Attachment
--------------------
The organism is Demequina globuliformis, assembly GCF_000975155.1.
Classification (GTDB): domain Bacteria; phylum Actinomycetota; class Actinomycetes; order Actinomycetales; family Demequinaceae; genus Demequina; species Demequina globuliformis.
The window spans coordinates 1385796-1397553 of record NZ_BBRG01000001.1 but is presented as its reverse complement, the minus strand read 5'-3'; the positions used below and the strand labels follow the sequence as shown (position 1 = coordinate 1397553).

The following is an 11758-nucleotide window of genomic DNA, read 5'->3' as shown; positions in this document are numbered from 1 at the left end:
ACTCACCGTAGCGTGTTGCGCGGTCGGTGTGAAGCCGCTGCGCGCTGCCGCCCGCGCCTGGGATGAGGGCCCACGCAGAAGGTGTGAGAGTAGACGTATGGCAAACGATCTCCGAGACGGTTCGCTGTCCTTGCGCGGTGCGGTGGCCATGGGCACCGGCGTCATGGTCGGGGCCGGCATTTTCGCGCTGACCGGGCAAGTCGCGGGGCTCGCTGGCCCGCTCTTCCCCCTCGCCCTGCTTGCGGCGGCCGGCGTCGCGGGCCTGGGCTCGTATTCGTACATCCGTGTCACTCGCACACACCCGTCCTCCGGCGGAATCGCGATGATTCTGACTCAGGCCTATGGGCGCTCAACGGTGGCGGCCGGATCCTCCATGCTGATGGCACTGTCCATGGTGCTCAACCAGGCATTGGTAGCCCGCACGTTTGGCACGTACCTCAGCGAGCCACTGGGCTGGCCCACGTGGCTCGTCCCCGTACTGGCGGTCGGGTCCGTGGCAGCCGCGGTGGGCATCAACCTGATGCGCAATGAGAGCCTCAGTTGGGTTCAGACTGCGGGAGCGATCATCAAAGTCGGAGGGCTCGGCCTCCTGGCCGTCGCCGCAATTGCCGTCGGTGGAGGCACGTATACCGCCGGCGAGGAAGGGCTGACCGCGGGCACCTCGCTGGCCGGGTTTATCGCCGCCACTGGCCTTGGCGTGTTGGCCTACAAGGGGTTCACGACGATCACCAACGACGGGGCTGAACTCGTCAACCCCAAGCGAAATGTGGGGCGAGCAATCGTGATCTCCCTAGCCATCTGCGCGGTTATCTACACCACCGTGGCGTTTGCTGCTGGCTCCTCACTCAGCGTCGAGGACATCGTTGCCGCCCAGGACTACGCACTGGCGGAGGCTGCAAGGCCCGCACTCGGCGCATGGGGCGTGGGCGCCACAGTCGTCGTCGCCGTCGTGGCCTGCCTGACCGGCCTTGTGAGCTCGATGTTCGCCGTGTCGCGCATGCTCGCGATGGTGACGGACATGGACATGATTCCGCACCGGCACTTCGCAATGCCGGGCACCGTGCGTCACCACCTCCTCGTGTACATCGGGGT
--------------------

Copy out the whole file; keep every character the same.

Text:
The organism is Demequina globuliformis, assembly GCF_000975155.1.
Classification (GTDB): domain Bacteria; phylum Actinomycetota; class Actinomycetes; order Actinomycetales; family Demequinaceae; genus Demequina; species Demequina globuliformis.
The window spans coordinates 1385796-1397553 of record NZ_BBRG01000001.1 but is presented as its reverse complement, the minus strand read 5'-3'; the positions used below and the strand labels follow the sequence as shown (position 1 = coordinate 1397553).

The following is an 11758-nucleotide window of genomic DNA, read 5'->3' as shown; positions in this document are numbered from 1 at the left end:
ACTCACCGTAGCGTGTTGCGCGGTCGGTGTGAAGCCGCTGCGCGCTGCCGCCCGCGCCTGGGATGAGGGCCCACGCAGAAGGTGTGAGAGTAGACGTATGGCAAACGATCTCCGAGACGGTTCGCTGTCCTTGCGCGGTGCGGTGGCCATGGGCACCGGCGTCATGGTCGGGGCCGGCATTTTCGCGCTGACCGGGCAAGTCGCGGGGCTCGCTGGCCCGCTCTTCCCCCTCGCCCTGCTTGCGGCGGCCGGCGTCGCGGGCCTGGGCTCGTATTCGTACATCCGTGTCACTCGCACACACCCGTCCTCCGGCGGAATCGCGATGATTCTGACTCAGGCCTATGGGCGCTCAACGGTGGCGGCCGGATCCTCCATGCTGATGGCACTGTCCATGGTGCTCAACCAGGCATTGGTAGCCCGCACGTTTGGCACGTACCTCAGCGAGCCACTGGGCTGGCCCACGTGGCTCGTCCCCGTACTGGCGGTCGGGTCCGTGGCAGCCGCGGTGGGCATCAACCTGATGCGCAATGAGAGCCTCAGTTGGGTTCAGACTGCGGGAGCGATCATCAAAGTCGGAGGGCTCGGCCTCCTGGCCGTCGCCGCAATTGCCGTCGGTGGAGGCACGTATACCGCCGGCGAGGAAGGGCTGACCGCGGGCACCTCGCTGGCCGGGTTTATCGCCGCCACTGGCCTTGGCGTGTTGGCCTACAAGGGGTTCACGACGATCACCAACGACGGGGCTGAACTCGTCAACCCCAAGCGAAATGTGGGGCGAGCAATCGTGATCTCCCTAGCCATCTGCGCGGTTATCTACACCACCGTGGCGTTTGCTGCTGGCTCCTCACTCAGCGTCGAGGACATCGTTGCCGCCCAGGACTACGCACTGGCGGAGGCTGCAAGGCCCGCACTCGGCGCATGGGGCGTGGGCGCCACAGTCGTCGTCGCCGTCGTGGCCTGCCTGACCGGCCTTGTGAGCTCGATGTTCGCCGTGTCGCGCATGCTCGCGATGGTGACGGACATGGACATGATTCCGCACCGGCACTTCGCAATGCCGGGCACCGTGCGTCACCACCTCCTCGTGTACATCGGGGT